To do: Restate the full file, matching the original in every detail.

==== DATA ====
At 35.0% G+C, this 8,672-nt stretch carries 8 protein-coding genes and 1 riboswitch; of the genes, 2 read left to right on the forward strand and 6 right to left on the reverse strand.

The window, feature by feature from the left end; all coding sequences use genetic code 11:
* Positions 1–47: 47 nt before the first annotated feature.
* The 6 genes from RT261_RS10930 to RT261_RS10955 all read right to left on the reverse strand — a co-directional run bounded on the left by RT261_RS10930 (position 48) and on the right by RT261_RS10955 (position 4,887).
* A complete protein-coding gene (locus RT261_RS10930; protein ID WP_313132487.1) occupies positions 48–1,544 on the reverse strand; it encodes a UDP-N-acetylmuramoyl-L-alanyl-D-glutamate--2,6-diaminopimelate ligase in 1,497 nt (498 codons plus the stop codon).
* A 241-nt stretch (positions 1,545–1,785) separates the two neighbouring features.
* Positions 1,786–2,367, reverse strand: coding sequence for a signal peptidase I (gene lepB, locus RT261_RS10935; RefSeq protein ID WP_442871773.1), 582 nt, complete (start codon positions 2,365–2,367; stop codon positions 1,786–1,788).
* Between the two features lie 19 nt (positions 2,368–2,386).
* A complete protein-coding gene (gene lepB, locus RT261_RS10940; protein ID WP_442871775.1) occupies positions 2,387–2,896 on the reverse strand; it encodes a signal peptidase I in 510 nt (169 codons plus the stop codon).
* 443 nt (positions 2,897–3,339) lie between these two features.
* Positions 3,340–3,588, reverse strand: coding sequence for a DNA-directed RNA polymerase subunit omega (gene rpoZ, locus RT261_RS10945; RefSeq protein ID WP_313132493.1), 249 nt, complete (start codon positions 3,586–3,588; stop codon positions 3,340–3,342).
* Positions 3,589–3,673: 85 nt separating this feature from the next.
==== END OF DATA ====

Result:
At 35.0% G+C, this 8,672-nt stretch carries 8 protein-coding genes and 1 riboswitch; of the genes, 2 read left to right on the forward strand and 6 right to left on the reverse strand.

The window, feature by feature from the left end; all coding sequences use genetic code 11:
* Positions 1–47: 47 nt before the first annotated feature.
* The 6 genes from RT261_RS10930 to RT261_RS10955 all read right to left on the reverse strand — a co-directional run bounded on the left by RT261_RS10930 (position 48) and on the right by RT261_RS10955 (position 4,887).
* A complete protein-coding gene (locus RT261_RS10930; protein ID WP_313132487.1) occupies positions 48–1,544 on the reverse strand; it encodes a UDP-N-acetylmuramoyl-L-alanyl-D-glutamate--2,6-diaminopimelate ligase in 1,497 nt (498 codons plus the stop codon).
* A 241-nt stretch (positions 1,545–1,785) separates the two neighbouring features.
* Positions 1,786–2,367, reverse strand: coding sequence for a signal peptidase I (gene lepB, locus RT261_RS10935; RefSeq protein ID WP_442871773.1), 582 nt, complete (start codon positions 2,365–2,367; stop codon positions 1,786–1,788).
* Between the two features lie 19 nt (positions 2,368–2,386).
* A complete protein-coding gene (gene lepB, locus RT261_RS10940; protein ID WP_442871775.1) occupies positions 2,387–2,896 on the reverse strand; it encodes a signal peptidase I in 510 nt (169 codons plus the stop codon).
* 443 nt (positions 2,897–3,339) lie between these two features.
* Positions 3,340–3,588, reverse strand: coding sequence for a DNA-directed RNA polymerase subunit omega (gene rpoZ, locus RT261_RS10945; RefSeq protein ID WP_313132493.1), 249 nt, complete (start codon positions 3,586–3,588; stop codon positions 3,340–3,342).
* Positions 3,589–3,673: 85 nt separating this feature from the next.